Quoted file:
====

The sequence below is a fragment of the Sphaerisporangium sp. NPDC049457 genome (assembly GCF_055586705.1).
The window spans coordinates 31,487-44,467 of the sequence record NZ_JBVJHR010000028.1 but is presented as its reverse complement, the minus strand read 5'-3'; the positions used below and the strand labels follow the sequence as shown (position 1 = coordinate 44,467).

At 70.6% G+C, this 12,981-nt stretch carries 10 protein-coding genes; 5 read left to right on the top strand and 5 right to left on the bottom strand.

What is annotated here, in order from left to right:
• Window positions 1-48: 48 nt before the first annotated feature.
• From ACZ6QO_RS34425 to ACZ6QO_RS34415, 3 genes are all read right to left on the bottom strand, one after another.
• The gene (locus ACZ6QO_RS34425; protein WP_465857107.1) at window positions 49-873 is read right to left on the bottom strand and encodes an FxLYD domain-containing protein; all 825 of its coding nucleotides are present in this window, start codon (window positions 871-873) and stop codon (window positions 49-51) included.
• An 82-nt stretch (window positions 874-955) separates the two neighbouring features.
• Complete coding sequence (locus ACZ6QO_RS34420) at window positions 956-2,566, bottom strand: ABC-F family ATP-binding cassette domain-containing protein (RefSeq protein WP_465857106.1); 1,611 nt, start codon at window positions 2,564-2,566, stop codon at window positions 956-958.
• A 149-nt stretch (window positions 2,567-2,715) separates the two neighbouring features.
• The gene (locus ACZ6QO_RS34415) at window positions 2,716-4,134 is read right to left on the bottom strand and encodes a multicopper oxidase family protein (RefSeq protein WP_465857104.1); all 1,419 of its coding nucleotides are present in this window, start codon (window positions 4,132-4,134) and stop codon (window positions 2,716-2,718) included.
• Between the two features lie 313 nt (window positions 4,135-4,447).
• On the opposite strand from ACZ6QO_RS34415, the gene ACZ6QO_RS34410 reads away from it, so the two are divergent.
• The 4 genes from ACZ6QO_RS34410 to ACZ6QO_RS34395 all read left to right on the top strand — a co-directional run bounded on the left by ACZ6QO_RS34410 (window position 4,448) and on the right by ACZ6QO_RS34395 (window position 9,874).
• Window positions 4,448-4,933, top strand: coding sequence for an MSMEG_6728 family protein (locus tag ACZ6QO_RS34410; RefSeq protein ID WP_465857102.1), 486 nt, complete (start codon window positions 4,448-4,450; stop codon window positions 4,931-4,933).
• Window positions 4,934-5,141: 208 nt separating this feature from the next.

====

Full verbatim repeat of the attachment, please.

The sequence below is a fragment of the Sphaerisporangium sp. NPDC049457 genome (assembly GCF_055586705.1).
The window spans coordinates 31,487-44,467 of the sequence record NZ_JBVJHR010000028.1 but is presented as its reverse complement, the minus strand read 5'-3'; the positions used below and the strand labels follow the sequence as shown (position 1 = coordinate 44,467).

At 70.6% G+C, this 12,981-nt stretch carries 10 protein-coding genes; 5 read left to right on the top strand and 5 right to left on the bottom strand.

What is annotated here, in order from left to right:
• Window positions 1-48: 48 nt before the first annotated feature.
• From ACZ6QO_RS34425 to ACZ6QO_RS34415, 3 genes are all read right to left on the bottom strand, one after another.
• The gene (locus ACZ6QO_RS34425; protein WP_465857107.1) at window positions 49-873 is read right to left on the bottom strand and encodes an FxLYD domain-containing protein; all 825 of its coding nucleotides are present in this window, start codon (window positions 871-873) and stop codon (window positions 49-51) included.
• An 82-nt stretch (window positions 874-955) separates the two neighbouring features.
• Complete coding sequence (locus ACZ6QO_RS34420) at window positions 956-2,566, bottom strand: ABC-F family ATP-binding cassette domain-containing protein (RefSeq protein WP_465857106.1); 1,611 nt, start codon at window positions 2,564-2,566, stop codon at window positions 956-958.
• A 149-nt stretch (window positions 2,567-2,715) separates the two neighbouring features.
• The gene (locus ACZ6QO_RS34415) at window positions 2,716-4,134 is read right to left on the bottom strand and encodes a multicopper oxidase family protein (RefSeq protein WP_465857104.1); all 1,419 of its coding nucleotides are present in this window, start codon (window positions 4,132-4,134) and stop codon (window positions 2,716-2,718) included.
• Between the two features lie 313 nt (window positions 4,135-4,447).
• On the opposite strand from ACZ6QO_RS34415, the gene ACZ6QO_RS34410 reads away from it, so the two are divergent.
• The 4 genes from ACZ6QO_RS34410 to ACZ6QO_RS34395 all read left to right on the top strand — a co-directional run bounded on the left by ACZ6QO_RS34410 (window position 4,448) and on the right by ACZ6QO_RS34395 (window position 9,874).
• Window positions 4,448-4,933, top strand: coding sequence for an MSMEG_6728 family protein (locus tag ACZ6QO_RS34410; RefSeq protein ID WP_465857102.1), 486 nt, complete (start codon window positions 4,448-4,450; stop codon window positions 4,931-4,933).
• Window positions 4,934-5,141: 208 nt separating this feature from the next.